The last tragic days of Dressler in mid-2013 have been endlessly rehashed and need not be recounted here, suffice to say original chef Polo Dobkin has been reinstalled and the interior completely revamped. While the original build-out was dark and baroque, the new space, while eerily recalling the old in its L-shaped layout, is now bright and open, done in pale earthen shades with whitewashed rusticated stone walls. Statuesque dark brown banquettes line one wall, behind which a pure light streams upward. The bar focuses on its bottles, and a loft right over the front entrance bristles with herbs, taking advantage of the restaurant's sunny southern exposure. One might be sitting in the lobby of a ranch resort somewhere outside Santa Fe. On a first visit 10 days after the official opening, the food was mainly terrific.
The herbs readily find their way onto the menu, which is divided into four divisions, excluding desserts: cured and raw seafood, snacks, apps, and entrées. As with most modern places, smaller dishes are the focus. A meal that a friend and I shared started out with a bang, with baby artichokes ($16) lightly crumbed, sautéed, and surmounted by an arugula salad slicked with a sort of homemade ranch dressing. We'd asked to have our dinner broken up into three courses, with artichokes as a prelude, and along with it came warm bread in the shape of a bialy sided with a yogurt-herb spread. The bread looked dorky, but tasted good.
Next arrived a very long octopus tentacle shaped like a fishhook on a plate puddled with basil oil, and some nice creamer potatoes, coins of crisp chorizo, and strips of mild red pepper, an app having an altogether Spanish impact. Simultaneously appeared something called "hand-rolled ravioli": a single pasta sheet folded like a napkin over some very fresh ricotta in a buttery parmesan broth, with peas and pea greens scattered across the top. Though more fazzoletti than ravioli, it was one of the most satisfying things I've eaten this year. These dishes were $19 and $14, respectively.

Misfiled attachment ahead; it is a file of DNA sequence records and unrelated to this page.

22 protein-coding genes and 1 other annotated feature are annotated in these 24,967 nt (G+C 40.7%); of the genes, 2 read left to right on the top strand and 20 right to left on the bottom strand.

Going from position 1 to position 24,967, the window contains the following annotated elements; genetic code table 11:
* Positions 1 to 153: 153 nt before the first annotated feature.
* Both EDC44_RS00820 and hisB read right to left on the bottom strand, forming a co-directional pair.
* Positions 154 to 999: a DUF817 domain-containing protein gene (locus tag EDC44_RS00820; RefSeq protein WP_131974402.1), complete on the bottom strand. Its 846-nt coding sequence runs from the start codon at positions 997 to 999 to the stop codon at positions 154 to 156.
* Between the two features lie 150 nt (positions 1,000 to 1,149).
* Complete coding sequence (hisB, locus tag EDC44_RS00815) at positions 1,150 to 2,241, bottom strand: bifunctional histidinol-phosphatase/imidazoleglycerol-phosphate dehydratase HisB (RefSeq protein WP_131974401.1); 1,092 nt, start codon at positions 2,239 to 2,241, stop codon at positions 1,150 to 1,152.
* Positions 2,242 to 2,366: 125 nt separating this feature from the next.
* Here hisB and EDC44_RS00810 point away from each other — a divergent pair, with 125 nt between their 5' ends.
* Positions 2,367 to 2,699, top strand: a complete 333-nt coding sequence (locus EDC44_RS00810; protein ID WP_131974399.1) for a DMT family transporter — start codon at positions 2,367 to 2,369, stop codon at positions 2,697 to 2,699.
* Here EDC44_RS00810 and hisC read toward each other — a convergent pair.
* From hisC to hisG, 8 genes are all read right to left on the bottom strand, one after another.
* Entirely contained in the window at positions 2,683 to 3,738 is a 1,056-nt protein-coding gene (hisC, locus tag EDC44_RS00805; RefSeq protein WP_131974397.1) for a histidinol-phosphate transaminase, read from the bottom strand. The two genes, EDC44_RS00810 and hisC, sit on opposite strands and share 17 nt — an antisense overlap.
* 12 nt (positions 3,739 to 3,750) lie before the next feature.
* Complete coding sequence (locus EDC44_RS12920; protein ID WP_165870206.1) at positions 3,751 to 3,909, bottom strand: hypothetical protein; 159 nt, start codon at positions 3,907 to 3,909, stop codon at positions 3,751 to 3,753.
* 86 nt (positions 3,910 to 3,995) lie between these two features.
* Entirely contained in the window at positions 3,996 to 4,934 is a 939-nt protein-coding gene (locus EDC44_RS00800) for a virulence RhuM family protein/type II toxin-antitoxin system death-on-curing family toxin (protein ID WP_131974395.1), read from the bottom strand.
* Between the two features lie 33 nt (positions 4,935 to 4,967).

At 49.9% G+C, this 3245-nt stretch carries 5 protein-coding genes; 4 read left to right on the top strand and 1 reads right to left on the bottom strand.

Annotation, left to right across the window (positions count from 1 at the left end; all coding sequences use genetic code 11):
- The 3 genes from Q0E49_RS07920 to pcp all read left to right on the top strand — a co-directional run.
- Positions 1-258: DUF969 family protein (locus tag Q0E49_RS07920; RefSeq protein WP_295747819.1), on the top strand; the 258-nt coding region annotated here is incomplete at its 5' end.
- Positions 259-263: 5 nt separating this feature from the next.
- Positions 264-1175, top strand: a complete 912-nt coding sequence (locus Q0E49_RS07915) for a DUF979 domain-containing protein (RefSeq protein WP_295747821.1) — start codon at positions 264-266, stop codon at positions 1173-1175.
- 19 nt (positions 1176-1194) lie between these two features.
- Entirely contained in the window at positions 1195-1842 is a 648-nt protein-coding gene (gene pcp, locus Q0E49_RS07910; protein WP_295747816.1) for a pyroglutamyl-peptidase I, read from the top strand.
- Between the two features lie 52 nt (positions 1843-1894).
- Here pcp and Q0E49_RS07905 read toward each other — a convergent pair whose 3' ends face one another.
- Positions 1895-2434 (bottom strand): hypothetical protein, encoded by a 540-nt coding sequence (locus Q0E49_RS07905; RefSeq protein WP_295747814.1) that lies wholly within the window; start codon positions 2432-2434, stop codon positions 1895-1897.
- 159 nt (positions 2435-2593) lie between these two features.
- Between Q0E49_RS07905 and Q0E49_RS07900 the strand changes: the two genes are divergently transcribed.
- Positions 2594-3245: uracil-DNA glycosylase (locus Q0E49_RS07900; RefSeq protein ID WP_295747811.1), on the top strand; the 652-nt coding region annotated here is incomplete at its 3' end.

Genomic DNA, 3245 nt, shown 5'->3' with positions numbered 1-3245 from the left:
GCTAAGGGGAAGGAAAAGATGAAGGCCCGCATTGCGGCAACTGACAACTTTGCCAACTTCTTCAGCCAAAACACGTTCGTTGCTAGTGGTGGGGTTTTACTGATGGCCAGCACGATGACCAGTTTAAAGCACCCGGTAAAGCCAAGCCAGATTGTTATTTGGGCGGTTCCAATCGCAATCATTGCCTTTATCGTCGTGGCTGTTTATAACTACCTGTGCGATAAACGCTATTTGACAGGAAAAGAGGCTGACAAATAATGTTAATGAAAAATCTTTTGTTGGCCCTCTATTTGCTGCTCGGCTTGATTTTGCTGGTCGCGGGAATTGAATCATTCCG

In a menu that clearly focuses on small and medium-size plates, why would one bother with the entrées, or order more than one? That was what we were asking ourselves as we tucked into two of the eight offered, which mainly ran to seafood and what might be termed amplified meat duos — a pork chop served with pork belly, for example, or a lamb loin with lamb rib. We were unavoidably lured by plancha marina ($30). As with the octopus this offering was in an Iberian vein, and the seafood was similarly unimpeachable: a pair of head-on shrimp leering up at you, a thumb-size baby cuttlefish or two, a scallop, a swatch of monkfish. These all rested in a dark oceanic broth of surpassing richness also flavored with chorizo, further bolstered with a creamy garlic allioli, which is how the Catalans spell aioli. What could go wrong? Well seafood should be buoyant, and the total effect of all these fried elements in an oily broth with mayo was just too much grease. Still, a promising dish if the lipids were held in check.
Our other main course, chicken with dumplings ($24), featured gnocchi-like dumplings the size of stunted penne, with maitake mushrooms, roasted tomatoes, and escarole in a pancetta-scented broth. The skin was crisp, the serving generous, the flesh tender. I had no complaint with it, though I might have relished more dumplings. Damn our carb-hating age! The entrée I most regretted not ordering was a cod filet that came with the garlicky French salt-cod puree known as brandade, in a pairing of fresh and preserved fish similar to the duos of lamb and pork.
Despite mild disappointment with the plancha marina, our meal at Meadowsweet was memorably delicious, with the free-form ravioli a favorite. There were a few service issues, which will hopefully be resolved by the time you visit. There was a delay of over 20 minutes between the time our second course was whisked away and the entrées arrived, so the kitchen output rate is uneven at this point. And, distractingly, the senior front-of-the-house staff spent an inordinate amount of time trying to level wobbly tables, crouching awkwardly in a sort of recurring comedy skit. Fix that shit before the diners arrive! Otherwise, I had a memorable meal at Meadowsweet that left me and my guest eager to return.